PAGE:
Ruddock defends his policies
Canberra Times : Losing sight of the human dimension
Jack Waterford, 15 October 2009
It is rare nowadays for Opposition backbencher Philip Ruddock to appear in the media spotlight, for which many people may feel thankful. But the former immigration minister and attorney-general can always be relied on for a public comment in defence of the policies which he discharged so assiduously while serving in government. Mr Ruddock called this week for a return to the immigration and asylum-seeker policies of the Howard government, and warned that failure to do so could result in up to 10,000 people a year seeking refuge in Australia. This cri de coeur was no doubt prompted by a recent surge of boat people arriving at Christmas Island. About 700 people have been intercepted in Australian waters in the past six weeks, and the Indonesian navy intercepted, apparently at the request of the Australian Government, a ship on Sunday carrying another 260 asylum-seekers believed to be on their way Down Under.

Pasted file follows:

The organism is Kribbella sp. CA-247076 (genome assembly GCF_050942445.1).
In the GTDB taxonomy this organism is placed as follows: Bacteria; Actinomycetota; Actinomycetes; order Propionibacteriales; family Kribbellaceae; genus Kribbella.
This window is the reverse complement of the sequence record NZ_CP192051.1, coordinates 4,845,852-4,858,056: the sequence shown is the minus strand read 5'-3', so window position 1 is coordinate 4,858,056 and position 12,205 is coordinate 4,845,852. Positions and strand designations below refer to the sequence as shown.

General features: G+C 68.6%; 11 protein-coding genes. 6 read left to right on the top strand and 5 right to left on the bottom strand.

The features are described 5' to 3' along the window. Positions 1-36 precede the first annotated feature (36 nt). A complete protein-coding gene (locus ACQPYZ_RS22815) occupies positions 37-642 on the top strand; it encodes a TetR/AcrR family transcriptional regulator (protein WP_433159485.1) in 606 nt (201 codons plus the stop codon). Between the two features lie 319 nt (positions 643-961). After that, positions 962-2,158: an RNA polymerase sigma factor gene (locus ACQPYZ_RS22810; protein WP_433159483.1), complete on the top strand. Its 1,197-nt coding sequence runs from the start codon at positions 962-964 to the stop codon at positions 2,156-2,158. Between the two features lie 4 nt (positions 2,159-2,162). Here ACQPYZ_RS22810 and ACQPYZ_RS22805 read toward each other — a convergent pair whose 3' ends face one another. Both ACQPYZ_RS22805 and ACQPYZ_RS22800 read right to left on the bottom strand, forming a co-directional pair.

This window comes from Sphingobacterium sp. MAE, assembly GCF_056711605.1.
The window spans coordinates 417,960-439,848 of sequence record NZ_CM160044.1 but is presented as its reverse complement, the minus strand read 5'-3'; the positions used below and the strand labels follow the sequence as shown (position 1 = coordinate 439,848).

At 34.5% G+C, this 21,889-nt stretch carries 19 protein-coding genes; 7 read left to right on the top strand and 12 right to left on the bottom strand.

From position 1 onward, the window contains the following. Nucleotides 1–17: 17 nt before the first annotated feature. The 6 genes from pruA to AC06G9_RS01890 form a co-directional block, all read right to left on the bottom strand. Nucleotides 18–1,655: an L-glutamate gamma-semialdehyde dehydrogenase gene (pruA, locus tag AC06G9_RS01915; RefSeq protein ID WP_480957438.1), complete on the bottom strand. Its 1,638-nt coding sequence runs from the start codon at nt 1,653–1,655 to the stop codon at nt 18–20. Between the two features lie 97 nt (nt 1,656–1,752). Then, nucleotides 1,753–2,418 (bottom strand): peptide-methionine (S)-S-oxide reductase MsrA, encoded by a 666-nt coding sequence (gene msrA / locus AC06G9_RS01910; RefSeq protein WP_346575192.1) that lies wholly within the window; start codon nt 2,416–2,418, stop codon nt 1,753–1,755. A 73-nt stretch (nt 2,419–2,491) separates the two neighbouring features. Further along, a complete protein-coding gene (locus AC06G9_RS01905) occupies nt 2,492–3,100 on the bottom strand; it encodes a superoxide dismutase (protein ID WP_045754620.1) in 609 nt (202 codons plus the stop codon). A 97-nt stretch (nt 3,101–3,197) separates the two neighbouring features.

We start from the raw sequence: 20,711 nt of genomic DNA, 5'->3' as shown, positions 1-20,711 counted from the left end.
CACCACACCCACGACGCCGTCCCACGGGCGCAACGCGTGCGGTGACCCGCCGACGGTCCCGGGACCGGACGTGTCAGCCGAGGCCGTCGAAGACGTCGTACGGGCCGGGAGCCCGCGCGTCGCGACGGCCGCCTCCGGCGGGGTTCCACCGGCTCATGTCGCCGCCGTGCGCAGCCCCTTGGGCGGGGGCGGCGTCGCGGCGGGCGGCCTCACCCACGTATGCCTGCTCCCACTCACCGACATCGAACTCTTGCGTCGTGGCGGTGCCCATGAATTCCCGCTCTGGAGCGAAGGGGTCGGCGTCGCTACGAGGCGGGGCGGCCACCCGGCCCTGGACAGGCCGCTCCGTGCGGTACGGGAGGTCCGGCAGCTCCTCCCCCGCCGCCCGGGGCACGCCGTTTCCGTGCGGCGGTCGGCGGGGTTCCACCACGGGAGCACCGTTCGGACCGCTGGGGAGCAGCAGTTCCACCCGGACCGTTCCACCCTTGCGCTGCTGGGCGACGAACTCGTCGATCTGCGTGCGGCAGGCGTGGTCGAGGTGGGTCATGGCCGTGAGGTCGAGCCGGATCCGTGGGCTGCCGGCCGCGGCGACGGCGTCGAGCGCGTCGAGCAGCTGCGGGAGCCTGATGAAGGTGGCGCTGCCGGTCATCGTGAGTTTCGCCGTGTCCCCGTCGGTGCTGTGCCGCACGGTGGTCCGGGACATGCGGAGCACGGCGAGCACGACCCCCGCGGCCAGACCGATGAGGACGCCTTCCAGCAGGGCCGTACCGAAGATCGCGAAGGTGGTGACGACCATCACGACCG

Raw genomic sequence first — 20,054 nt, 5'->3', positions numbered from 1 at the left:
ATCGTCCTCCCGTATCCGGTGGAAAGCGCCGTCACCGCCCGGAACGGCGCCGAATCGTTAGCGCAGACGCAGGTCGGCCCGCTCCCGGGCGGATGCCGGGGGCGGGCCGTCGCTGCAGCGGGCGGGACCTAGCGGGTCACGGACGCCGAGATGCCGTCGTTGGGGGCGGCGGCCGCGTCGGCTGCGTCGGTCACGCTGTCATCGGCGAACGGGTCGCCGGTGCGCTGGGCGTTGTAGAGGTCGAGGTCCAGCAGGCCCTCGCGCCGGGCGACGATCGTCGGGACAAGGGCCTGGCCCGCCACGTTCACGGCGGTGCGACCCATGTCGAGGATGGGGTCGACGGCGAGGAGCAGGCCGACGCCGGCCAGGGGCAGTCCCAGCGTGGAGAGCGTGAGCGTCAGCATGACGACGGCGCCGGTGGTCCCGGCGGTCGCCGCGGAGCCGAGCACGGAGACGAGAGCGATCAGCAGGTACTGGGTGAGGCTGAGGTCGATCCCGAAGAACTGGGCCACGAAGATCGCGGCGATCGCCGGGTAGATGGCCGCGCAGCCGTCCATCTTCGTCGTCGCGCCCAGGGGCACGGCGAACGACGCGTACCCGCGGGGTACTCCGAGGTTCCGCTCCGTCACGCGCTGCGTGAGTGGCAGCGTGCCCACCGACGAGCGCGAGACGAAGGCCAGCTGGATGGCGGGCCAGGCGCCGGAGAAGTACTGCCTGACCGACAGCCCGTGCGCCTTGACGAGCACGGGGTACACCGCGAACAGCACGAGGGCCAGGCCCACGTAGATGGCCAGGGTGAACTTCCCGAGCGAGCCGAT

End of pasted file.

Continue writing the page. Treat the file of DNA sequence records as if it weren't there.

Mr Ruddock believes the surge in arrivals is because of perceptions by asylum-seekers (and the middlemen who facilitate their passage) that the Rudd Government has made it far easier for them to be accepted as a refugees and resettled in Australia. It is true that the 1600 people who have made it to Christmas Island this year represent a large increase on the 161 who arrived last year, but it is difficult to surmise precisely that this is because Australia is now considered a ”soft touch”. There are, of course, millions of displaced people and refugees around the word, awaiting (or hoping for) resettlement, and their numbers vary according to civil and regional conflicts. The recent spike in arrivals at Christmas Island is most likely caused by the Sri Lankan Government’s problematic treatment of Tamil refugees in the wake of that country’s civil conflict, and increased violence in Afghanistan. It is true the Rudd Government has moderated the immigration polices of its predecessor, the most notorious of which was the Pacific Solution: the warehousing of asylum-seekers in detention camps on remote Nauru and Manus islands and the delays in the timely processing of their claims. There were other equally harsh practices which were later found to have breached Australia’s international treaty obligations to refugees and asylum- seekers. Thus it is richly ironic that a former colleague of Ruddock’s, Alexander Downer, should now claim that Labor’s ”softer approach” is inhumane because thousands of people will risk their lives to reach Australian waters. The sea journey to Christmas island is indeed hazardous, and the fact that asylum-seekers continue to risk it suggests that they have very good reasons for wanting to leave their country of origin in the first place; something not all Australians are willing to recognise. It’s regrettable that some politicians so easily lose sight of the human dimensions of the asylum-seeker issue as they seek to curry favour with xenophobic voters or to uphold dubious legacies. Time to operate T he assessment that Australians wait excessively long to be treated in public emergency departments (or for admission to a hospital bed), and that waiting times for elective surgery are getting longer, is by now a familiar refrain of the Australian Medical Association. Like its previous annual report cards on the performance of the nation’s public hospitals, the AMA’s 2009 reports paints a disturbing picture of the state of our hospitals. In Canberra’s hospitals, for example, median waiting times for elective surgery now stretch to 72 days, and the bed occupancy rate is an ”unacceptably high” 90per cent. Those Canberrans who recall Health Minister Nicola Roxon’s statement before the 2007 election that ”only federal Labor has got a national health and hospital and reform plan which could make a difference” may justifiably wonder what the Federal Government has done to ameliorate this crisis. It is true the Commonwealth has begun to direct more money towards public health, but it has yet to implement anything like the reform agenda hinted at by Ms Roxon. This is not for want of suggestions or ideas. Earlier this year, the National Health and Hospitals Reform Commission delivered a report to the Government replete with recommendations. Like many others before it, however, the report was put aside while cabinet devoted itself to consultations and exploring other ideas. In fairness to Labor, part of the period covered by the AMA report coincides with the end of the Howard government’s term in office. Nonetheless, the problems in our public hospitals highlighted by the AMA now belong to the Rudd Government. It is time Labor showed some leadership by following through with its promises.